Designing spatial adaptation planning instruments

Andrew Macintosh, Jan Mcdonald, Anita Foerster

Research output: Chapter in Book/Report/Conference proceedingChapter (Book)Researchpeer-review

5 Citations (Scopus)

Abstract

This chapter presents findings from an empirical evaluation of current spatial adaptation planning practice in Australia concerning climate- change-related coastal and bushfire hazards. It aims to help fill the policy design void in the spatial adaptation planning literature by: presenting a typology of policy instruments for adaptation; and outlining the key recommendations from the implementation analysis on the selection and design of the identified policy instruments. Instrument selection and design is strongly influenced by the institutional context in which policy choices are made. Policy design acknowledges this but seeks to encourage the structured and systematic consideration of alternatives and the consequences of different instrument choices, having regard to the context. One of the gaps in the adaptation literature concerns the design of the spatial planning instruments that are used to promote adaptation and address climate hazards.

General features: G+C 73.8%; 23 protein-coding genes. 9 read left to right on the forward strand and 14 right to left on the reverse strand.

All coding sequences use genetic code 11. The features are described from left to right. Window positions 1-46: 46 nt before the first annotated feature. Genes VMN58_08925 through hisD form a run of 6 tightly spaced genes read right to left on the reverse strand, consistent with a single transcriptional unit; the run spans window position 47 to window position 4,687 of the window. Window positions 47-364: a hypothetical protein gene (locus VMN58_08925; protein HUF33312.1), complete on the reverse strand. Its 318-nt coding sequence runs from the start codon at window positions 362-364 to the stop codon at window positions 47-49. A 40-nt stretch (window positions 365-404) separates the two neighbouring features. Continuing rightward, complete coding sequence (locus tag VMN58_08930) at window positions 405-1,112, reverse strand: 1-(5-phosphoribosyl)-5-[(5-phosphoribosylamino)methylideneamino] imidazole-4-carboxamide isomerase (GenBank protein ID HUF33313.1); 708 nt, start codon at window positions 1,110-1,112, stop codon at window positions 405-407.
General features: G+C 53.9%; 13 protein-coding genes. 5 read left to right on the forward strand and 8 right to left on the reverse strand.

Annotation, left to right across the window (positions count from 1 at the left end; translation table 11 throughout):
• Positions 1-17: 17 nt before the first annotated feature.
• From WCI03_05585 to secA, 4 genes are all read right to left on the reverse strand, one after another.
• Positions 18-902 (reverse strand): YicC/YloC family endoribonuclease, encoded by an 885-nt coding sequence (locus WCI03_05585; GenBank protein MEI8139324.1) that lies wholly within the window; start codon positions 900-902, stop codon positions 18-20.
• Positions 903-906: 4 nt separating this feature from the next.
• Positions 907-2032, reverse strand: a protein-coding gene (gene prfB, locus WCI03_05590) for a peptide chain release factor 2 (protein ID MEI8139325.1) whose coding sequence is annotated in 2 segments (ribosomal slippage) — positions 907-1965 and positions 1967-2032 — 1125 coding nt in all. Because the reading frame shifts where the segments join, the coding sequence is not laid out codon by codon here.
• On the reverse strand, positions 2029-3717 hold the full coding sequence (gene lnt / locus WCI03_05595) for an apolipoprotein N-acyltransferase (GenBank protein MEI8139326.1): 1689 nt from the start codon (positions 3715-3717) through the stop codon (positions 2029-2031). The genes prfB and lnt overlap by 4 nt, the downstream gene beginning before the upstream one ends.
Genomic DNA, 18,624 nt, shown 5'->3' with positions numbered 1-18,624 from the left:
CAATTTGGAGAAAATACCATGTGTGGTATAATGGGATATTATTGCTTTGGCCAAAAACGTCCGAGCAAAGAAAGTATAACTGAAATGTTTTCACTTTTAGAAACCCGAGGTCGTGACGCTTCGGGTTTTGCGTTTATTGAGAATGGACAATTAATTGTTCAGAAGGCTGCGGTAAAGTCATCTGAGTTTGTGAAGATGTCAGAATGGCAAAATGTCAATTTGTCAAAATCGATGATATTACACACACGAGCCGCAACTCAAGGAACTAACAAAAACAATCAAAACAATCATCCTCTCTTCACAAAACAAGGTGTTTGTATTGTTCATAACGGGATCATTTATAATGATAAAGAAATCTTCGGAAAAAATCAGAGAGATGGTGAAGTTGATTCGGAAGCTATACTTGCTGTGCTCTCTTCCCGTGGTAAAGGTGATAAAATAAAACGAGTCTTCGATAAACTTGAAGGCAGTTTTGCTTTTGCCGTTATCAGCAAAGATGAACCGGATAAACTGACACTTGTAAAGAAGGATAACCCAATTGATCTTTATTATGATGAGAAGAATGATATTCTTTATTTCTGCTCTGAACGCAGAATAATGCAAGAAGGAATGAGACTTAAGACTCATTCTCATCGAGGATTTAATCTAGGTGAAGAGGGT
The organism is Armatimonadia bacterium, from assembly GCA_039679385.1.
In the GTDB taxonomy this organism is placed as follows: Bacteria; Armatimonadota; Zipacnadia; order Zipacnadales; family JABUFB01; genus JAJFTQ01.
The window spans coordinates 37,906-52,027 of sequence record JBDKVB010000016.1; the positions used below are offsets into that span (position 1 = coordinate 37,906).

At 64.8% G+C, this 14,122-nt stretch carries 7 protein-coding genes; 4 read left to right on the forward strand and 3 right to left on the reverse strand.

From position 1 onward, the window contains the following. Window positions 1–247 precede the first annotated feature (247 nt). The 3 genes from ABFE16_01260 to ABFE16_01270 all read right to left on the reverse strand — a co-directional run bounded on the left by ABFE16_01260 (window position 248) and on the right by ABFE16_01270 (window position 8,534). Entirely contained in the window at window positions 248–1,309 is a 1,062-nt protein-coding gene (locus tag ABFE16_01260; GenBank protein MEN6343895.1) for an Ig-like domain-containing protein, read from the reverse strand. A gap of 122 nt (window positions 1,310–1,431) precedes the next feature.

Original languageEnglish
Title of host publicationApplied Studies in Climate Adaptation
EditorsJean P. Palutikof, Sarah L. Boulter, Jon Barnett, David Rissik
PublisherJohn Wiley & Sons
Chapter5
Pages34-42
Number of pages9
Volume9781118845011
ISBN (Electronic)9781118845028
ISBN (Print)9781118845011
DOIs
Publication statusPublished - 2015
Externally publishedYes

Keywords

  • Australia
  • Bushfire
  • Climate hazards
  • Policy instruments
  • Spatial adaptation planning

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